Letter to the Editor:
Thank you so much for doing the article about me and my son in your June 12 issue. I love what I do and I love spreading the word about the cause of special education, which is a complex one. I am flattered to have been invited to an event with the governor, but our achievement in passing HB2 is just one small step in a long process.
It's unfortunate, that the way the system is set up now, that it pits family against family in a community. It makes our situation (as families living with special needs) worse rather than better. There is so much information about special education funding that the general public does not know, that they should know.
Way back in 1975, our federal Congress passed legislation and updates and funding changes to what is now known as IDEA or the Individuals with Disabilities Education Act. The changes that Congress made were so significant at the time, they realize that this wouldn't be possible for states to implement. So, the federal government agreed that for the cost of every child that needs special education, the federal government would fund 40 percent of the cost of that child.
To date, the federal government has never funded more than 18 percent. When IDEA was up for reauthorization in 2004, they then promised that it would be fully funded by 2011. Since then, funding has actually dropped from around 18 percent to 17 percent. Now, I get it, you can't get blood from a stone and the federal government has deficits as well. However, we have the best-funded military on the planet as well as the best-funded prison systems. I think we could find the money.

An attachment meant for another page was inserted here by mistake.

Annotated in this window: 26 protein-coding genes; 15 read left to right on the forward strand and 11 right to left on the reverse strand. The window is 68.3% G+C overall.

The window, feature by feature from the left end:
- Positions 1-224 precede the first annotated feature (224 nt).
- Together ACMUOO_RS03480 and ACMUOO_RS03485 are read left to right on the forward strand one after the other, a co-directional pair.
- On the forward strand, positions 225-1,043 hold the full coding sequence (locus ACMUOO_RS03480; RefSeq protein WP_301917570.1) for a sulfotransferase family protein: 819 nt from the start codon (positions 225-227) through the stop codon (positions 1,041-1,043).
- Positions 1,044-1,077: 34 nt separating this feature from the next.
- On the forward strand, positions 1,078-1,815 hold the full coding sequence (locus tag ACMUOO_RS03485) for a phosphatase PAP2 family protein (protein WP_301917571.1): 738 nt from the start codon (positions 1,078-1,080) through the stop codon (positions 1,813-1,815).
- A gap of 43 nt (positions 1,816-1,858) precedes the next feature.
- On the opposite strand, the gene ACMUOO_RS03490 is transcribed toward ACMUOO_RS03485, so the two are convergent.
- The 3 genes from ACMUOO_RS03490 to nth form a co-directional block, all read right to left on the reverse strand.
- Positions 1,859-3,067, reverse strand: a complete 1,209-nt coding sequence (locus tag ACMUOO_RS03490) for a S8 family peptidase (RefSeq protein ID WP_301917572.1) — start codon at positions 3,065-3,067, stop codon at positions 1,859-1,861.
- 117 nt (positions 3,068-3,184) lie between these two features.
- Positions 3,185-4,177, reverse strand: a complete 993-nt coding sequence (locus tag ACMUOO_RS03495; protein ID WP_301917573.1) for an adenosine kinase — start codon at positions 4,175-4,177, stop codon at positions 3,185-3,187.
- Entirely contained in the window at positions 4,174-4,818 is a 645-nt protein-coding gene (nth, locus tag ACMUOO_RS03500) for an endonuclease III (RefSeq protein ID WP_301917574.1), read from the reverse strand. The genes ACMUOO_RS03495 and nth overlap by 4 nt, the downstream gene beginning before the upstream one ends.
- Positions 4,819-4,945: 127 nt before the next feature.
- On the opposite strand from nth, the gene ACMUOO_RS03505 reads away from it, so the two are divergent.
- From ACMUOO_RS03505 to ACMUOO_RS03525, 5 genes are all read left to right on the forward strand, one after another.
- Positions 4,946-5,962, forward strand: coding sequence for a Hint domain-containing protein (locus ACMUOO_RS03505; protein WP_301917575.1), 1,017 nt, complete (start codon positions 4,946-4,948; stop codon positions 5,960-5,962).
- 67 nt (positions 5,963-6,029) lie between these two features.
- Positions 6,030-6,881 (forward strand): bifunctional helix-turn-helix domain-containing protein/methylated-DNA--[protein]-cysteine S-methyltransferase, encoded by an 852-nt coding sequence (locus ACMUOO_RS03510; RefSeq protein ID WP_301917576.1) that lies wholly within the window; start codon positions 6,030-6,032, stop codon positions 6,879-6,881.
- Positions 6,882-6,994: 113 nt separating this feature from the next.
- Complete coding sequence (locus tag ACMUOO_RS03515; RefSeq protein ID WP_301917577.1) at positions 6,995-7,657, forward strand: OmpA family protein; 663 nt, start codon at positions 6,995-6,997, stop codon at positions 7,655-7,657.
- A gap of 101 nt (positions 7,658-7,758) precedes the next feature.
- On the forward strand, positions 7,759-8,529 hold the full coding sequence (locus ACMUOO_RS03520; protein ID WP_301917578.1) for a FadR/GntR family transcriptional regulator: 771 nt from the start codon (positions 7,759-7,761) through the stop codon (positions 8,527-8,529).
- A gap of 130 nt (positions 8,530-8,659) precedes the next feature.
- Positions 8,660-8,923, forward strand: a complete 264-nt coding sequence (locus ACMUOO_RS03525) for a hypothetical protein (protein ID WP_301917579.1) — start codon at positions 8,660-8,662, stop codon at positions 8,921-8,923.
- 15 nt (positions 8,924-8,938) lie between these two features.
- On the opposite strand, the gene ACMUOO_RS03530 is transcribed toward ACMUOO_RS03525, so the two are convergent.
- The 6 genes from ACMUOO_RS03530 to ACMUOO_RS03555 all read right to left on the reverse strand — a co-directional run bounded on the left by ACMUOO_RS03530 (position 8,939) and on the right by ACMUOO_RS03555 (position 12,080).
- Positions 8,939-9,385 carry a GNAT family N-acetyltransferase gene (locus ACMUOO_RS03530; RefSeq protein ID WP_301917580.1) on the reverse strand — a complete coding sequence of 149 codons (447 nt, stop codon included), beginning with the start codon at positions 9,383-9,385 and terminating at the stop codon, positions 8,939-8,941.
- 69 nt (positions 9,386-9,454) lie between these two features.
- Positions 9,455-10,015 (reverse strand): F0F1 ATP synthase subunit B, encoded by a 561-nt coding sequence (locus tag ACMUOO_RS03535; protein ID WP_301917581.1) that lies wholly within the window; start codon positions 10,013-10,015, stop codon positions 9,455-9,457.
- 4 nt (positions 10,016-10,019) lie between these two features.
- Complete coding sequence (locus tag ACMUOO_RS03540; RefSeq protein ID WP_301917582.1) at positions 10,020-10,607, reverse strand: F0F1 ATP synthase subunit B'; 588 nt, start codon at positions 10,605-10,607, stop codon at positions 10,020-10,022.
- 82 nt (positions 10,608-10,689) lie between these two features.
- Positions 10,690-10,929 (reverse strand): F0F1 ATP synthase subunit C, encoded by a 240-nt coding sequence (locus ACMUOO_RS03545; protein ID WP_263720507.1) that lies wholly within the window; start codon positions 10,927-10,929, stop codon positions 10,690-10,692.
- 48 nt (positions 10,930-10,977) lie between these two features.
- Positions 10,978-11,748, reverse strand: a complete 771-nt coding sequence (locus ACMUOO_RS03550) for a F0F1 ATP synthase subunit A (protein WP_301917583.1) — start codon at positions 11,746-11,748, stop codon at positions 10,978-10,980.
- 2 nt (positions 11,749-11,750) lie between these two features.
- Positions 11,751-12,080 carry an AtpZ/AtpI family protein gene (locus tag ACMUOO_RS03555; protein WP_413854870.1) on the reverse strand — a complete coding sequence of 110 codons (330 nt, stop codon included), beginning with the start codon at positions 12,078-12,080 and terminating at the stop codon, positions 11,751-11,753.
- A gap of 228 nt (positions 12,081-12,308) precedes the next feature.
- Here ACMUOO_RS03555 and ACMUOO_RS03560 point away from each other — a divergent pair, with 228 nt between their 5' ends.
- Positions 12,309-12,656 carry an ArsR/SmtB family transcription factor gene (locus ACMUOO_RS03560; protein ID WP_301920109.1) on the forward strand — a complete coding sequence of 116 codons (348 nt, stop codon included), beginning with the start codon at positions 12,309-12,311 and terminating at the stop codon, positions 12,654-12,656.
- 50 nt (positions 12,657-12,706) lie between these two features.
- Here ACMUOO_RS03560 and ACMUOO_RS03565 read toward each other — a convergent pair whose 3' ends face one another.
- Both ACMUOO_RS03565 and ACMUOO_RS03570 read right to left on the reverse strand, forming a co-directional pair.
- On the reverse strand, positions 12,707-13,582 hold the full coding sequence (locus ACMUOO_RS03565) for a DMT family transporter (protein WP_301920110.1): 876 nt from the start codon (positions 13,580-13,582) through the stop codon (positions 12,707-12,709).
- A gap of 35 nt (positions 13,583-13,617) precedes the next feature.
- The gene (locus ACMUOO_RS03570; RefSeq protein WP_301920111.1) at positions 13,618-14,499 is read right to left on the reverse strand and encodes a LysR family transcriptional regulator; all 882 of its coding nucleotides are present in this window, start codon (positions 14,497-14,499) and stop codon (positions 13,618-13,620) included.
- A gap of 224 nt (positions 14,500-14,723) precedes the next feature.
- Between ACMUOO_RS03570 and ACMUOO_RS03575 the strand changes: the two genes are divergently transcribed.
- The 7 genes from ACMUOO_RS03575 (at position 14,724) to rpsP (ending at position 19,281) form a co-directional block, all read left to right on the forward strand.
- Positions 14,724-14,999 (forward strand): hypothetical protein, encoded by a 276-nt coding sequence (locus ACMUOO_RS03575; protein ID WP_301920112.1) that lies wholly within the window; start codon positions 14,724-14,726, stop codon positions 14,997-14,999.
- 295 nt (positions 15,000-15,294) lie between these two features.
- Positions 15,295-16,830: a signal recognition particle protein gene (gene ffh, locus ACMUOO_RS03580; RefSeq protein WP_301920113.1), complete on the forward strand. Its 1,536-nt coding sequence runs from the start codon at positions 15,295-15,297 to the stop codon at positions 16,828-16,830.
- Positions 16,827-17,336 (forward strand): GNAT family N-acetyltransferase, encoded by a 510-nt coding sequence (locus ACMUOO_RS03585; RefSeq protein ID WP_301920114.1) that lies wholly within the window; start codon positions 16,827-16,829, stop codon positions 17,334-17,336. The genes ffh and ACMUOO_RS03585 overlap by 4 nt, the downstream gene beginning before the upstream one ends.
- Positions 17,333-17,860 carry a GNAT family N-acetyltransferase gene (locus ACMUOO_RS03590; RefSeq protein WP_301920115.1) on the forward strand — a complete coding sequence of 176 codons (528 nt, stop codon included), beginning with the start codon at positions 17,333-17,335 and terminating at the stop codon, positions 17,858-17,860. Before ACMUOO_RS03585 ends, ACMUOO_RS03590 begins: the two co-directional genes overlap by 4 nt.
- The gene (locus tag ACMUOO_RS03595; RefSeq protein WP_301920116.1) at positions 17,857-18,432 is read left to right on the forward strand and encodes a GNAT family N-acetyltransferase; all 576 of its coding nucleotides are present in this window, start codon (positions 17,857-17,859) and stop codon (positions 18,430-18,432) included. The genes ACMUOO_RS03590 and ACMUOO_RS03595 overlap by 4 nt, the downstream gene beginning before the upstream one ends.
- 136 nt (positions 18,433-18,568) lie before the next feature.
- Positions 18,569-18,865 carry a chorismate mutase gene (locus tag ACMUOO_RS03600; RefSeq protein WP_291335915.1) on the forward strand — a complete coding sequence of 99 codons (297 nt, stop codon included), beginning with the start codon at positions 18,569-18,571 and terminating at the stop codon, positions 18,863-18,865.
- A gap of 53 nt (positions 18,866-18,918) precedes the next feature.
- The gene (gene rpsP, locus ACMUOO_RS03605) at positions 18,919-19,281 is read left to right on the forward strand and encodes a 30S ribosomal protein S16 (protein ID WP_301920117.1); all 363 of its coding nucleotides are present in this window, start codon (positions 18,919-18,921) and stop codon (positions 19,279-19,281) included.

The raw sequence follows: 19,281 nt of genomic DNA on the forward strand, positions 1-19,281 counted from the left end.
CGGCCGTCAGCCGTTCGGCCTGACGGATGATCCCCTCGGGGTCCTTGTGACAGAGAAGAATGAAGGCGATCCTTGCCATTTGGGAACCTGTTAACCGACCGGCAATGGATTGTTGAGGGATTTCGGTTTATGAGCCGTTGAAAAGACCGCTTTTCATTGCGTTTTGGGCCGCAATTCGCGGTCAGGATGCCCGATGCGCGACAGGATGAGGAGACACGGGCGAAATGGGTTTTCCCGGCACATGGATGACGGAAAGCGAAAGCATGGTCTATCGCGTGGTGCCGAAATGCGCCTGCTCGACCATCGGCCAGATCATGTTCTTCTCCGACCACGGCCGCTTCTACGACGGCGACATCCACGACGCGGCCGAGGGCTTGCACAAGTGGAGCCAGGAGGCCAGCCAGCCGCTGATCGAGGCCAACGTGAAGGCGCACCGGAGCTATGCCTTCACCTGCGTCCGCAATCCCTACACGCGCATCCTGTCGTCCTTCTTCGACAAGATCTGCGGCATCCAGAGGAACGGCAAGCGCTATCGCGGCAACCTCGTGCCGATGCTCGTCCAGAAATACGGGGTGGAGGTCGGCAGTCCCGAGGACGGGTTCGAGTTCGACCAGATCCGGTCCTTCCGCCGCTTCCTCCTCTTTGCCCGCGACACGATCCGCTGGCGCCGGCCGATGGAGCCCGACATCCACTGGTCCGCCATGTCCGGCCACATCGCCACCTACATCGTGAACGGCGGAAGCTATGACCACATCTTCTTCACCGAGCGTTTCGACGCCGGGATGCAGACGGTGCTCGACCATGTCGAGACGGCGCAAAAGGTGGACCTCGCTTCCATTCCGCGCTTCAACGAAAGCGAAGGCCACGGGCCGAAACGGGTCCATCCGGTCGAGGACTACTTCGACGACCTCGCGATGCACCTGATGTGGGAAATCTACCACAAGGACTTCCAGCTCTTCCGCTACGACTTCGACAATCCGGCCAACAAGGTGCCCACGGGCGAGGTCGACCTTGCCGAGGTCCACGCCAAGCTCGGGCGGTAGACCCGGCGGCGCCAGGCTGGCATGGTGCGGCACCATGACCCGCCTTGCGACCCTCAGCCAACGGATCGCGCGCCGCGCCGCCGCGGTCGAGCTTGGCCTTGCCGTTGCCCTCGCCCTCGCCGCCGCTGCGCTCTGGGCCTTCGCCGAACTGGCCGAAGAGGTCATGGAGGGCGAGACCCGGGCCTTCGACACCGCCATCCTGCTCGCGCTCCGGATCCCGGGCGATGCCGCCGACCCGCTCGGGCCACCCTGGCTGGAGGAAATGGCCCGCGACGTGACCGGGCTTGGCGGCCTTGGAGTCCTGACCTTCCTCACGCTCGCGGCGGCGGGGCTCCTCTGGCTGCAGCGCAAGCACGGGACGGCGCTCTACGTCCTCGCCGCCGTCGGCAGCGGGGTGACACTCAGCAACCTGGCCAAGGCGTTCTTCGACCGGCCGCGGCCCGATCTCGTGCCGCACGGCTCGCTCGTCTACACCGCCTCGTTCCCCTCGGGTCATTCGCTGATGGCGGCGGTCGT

So the burden fell on the states. I believe on average, states fund about 40 to 50 percent of the cost of a student in special education. During the past few years, Pennsylvania's state contribution has dropped from around 48 percent to the low-30 percent range.
A decrease in funding does not mean a decrease in need, so who is picking up the slack? The local taxpayer. I am not only a parent to a child with special needs, I'm a local homeowner and taxpayer, so I get it, I really do. When my son was first diagnosed in 2007, the statistic being thrown around for autism was 1 in 120 or so. Now, the latest Center for Disease Control survey tells us it's closer to 1 in 50 who will be diagnosed with autism. The need is not going away.
Our national average spending per pupil, per year is about $14,000. For prisoners, $34,000. And over half of our prison population has learning disabilities or other mental health conditions, despite only making up less than 20 percent of our general population. Chester County residents, do the math. We need to help these kids now, or we pay for it later. It's that simple.
I urge you to contact your legislators and tell them that education spending, all education spending, is a priority for you and your family.